Vehicle maintenance

Proper vehicle maintenance is an essential part of running a safe, cost-effective and efficient fleet. By routinely inspecting and testing the condition of your vehicles, you can diagnose problems early on and safeguard against costly and time-consuming repairs.

The following checks and safety measures are quick and simple to carry out, and will help make sure your fleet runs as smoothly as possible. Always consult your vehicle handbook for specific maintenance guidance.

Tyres

  • Always consult your vehicle’s manufacturer’s handbook to find out what tyre pressures are appropriate for the load you’re carrying. Ensure your tyres are correctly inflated on a bi-weekly basis, as recommended by the AA
  • Check for slow punctures, as well as cuts and defects that may cause deflation
  • Check your tread depth regularly. Cars and light vans must have a minimum tread depth of 1.6mm across the central three-quarters of the width of the tyre, while larger vehicles must have a minimum treat depth of 1mm across the central three-quarters of the width of the tyre
  • Ensure your spare tyre is also properly inflated (and adhere to the vehicle’s manufacturer’s guideline)

Oil

  • Oil keeps your engine cool, lubricated and clean, but having too much or too little could lead to engine damage. To check your oil levels are correct, park your vehicle on flat ground (cars parked on an uneven surface could give incorrect readings) and give the engine time to cool down. Then remove the dipstick. Wipe with a cloth or tissue, then re-insert it back into the oil reservoir to get your reading.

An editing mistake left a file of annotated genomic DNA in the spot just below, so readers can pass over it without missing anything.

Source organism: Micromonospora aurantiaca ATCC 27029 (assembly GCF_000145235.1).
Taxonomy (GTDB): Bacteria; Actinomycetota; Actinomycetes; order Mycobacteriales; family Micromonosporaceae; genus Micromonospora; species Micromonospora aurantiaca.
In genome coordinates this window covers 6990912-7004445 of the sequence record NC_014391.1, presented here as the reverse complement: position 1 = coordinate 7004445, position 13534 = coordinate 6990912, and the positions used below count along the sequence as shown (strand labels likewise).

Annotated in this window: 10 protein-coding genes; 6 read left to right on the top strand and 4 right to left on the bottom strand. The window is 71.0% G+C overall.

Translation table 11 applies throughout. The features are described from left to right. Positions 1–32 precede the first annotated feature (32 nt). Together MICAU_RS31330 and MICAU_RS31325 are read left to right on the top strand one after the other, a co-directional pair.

• It’s important to have your oil changed at regular intervals to keep the engine healthy. Usually, this gets done when your vehicle has its annual service, but monthly or weekly checks mean you can stay on top of it.

Water

  • The AA recommends checking coolant levels weekly. These regular checks are advised so you can spot leakages quickly. The coolant reservoir sits under the bonnet and is usually transparent. This way, you can see how much coolant is there without having to unscrew the cap which, in many cases, tends to be brightly coloured (such as bright yellow)
  • The coolant contains antifreeze, which keeps the water from freezing in low temperatures and prevents corrosion in the engine. Before winter arrives, you should have your antifreeze levels checked
  • Make sure your screenwash levels are kept full. In winter, it’s especially important to keep the screenwash topped up with additive so that it doesn’t freeze

Windscreen and wipers

  • Always check for little chips or cracks in the glass. These will only grow if left untreated (in most cases, small chips can be fixed with a quick liquid treatment)
  • The RAC recommends replacing wiper blades at least once a year to prevent them from wearing down completely and smearing the windscreen (and ultimately, your view)